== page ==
Anuerin Bevan spearheads the creation of the NHS, which begins treating patients in July 1948.
The Clement Attlee-led government makes the creation of a national health service a priority for the UK’s package of social welfare reforms in the immediate post-war period.
The NHS officially opens its doors for the first time on July 5 1948, after legislation is crafted in 1946 in response to the Beveridge Report of four years earlier. The Beveridge Report is a 1942 wartime document that proposes social policy reforms for the UK and specifically recommends that “comprehensive health and rehabilitation services for prevention and cure of disease” must be implemented.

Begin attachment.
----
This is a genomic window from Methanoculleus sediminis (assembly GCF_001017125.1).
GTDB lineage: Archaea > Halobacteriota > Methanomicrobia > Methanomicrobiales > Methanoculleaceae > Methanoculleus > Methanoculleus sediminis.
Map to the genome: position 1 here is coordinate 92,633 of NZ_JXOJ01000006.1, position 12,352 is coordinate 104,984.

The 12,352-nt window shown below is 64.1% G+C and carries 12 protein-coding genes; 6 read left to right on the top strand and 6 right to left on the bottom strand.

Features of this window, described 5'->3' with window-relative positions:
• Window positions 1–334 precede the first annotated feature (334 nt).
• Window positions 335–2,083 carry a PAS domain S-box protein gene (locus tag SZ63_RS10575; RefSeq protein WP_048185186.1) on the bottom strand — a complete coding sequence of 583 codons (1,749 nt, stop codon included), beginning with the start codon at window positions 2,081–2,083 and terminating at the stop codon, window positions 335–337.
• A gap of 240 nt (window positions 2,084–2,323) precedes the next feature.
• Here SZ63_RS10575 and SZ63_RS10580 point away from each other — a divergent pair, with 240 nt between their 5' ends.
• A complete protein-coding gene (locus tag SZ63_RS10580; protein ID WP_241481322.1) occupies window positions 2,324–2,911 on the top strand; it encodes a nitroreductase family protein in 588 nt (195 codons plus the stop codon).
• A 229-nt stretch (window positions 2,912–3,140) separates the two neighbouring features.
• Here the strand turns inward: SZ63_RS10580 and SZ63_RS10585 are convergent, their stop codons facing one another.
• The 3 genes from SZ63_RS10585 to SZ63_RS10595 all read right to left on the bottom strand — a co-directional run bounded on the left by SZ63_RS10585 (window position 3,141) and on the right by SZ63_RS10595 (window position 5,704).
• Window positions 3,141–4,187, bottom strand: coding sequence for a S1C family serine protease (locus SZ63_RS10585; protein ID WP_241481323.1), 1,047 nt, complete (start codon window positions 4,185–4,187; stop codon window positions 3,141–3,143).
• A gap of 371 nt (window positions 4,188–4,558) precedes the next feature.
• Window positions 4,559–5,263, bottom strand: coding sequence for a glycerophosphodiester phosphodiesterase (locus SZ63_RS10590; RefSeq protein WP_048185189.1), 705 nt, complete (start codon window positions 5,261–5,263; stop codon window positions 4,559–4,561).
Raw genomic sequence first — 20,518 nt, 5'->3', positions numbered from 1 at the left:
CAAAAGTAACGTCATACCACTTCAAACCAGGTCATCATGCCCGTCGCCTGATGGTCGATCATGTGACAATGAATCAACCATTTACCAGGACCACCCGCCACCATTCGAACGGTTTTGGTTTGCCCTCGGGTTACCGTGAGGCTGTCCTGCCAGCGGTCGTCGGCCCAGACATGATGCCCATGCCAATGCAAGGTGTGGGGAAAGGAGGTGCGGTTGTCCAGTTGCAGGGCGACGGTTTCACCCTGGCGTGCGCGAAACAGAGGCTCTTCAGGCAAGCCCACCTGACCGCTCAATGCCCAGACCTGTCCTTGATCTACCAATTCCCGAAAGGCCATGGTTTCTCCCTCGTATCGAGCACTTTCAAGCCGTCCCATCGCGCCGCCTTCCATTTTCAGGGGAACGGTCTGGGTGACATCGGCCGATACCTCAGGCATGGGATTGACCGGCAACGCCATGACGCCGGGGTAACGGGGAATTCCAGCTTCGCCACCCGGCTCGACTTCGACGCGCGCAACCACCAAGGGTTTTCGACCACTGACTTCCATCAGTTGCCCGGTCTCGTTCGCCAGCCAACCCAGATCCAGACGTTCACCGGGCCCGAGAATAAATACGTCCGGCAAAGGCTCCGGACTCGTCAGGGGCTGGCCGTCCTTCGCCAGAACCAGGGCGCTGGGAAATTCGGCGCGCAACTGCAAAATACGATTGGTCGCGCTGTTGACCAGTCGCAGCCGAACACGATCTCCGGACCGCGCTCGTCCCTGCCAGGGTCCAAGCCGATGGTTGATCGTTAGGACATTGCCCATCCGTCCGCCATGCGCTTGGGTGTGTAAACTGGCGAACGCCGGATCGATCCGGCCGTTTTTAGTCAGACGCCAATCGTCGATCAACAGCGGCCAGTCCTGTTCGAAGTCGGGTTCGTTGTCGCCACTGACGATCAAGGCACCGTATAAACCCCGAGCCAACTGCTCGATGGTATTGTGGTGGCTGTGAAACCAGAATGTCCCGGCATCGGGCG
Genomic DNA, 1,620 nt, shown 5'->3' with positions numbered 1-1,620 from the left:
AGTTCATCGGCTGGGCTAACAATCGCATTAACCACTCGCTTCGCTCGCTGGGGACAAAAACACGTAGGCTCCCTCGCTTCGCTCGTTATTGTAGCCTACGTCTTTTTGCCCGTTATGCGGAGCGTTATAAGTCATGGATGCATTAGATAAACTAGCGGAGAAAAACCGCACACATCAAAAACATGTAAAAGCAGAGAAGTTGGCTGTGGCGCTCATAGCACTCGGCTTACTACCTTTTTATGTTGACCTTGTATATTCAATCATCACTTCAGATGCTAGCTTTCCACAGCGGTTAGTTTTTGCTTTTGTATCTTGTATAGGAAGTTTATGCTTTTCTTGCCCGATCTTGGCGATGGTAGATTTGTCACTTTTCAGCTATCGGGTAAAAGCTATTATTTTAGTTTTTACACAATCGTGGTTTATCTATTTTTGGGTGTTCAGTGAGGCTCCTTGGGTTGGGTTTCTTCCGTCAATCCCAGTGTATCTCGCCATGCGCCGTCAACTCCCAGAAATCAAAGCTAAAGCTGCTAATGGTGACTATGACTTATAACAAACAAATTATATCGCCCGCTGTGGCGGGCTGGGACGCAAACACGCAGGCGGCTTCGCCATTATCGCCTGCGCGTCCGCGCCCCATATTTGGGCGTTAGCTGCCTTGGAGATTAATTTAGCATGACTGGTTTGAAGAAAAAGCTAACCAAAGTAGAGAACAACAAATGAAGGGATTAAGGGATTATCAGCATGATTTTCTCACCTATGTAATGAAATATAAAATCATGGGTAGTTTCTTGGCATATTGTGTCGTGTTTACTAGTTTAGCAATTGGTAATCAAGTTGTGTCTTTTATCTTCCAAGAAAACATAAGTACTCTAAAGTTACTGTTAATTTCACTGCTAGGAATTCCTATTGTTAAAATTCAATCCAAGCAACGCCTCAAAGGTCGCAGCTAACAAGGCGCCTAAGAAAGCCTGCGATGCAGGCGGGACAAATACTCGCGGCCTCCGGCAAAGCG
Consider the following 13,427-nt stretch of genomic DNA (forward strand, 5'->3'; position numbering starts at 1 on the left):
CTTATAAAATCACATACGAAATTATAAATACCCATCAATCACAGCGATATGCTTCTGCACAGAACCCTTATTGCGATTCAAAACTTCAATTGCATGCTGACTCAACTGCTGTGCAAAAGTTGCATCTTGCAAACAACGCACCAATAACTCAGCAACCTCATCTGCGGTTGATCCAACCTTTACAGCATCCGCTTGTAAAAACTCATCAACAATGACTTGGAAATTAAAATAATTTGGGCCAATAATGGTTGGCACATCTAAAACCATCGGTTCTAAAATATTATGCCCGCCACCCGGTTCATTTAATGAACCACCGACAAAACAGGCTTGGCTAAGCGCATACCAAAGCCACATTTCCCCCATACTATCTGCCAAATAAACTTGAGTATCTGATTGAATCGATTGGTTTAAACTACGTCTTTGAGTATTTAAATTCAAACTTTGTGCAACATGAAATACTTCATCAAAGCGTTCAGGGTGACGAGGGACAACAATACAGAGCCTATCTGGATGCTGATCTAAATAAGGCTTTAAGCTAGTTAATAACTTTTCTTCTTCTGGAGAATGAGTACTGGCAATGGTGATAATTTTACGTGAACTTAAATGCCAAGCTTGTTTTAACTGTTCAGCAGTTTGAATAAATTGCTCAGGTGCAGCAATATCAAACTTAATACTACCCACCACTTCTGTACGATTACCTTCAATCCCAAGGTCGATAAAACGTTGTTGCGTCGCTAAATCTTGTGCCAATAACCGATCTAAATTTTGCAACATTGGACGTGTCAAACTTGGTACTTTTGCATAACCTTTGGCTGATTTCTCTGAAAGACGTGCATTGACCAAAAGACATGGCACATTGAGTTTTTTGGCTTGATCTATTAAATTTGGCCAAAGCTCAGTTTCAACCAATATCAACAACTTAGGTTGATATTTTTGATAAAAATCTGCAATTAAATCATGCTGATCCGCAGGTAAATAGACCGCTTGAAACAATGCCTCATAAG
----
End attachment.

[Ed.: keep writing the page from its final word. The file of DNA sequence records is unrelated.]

On taking office in 1945, Prime Minister Clement Attlee appoints Anuerin Bevan as Health Minister. Bevan is the driving force behind the creation of the NHS, and in 2004 the Welshman is recognised for his contribution to the welfare state, voted in first place on a poll of ‘100 Welsh Heroes’.
The NHS is a free service for UK residents, while non-residents are not charged for general practitioner services and other treatments not including those administered under admission to hospital. The service is almost entirely funded from tax and National Insurance contributions, with a negligible proportion of funding coming from fees charged to patients for specific types of care of treatment.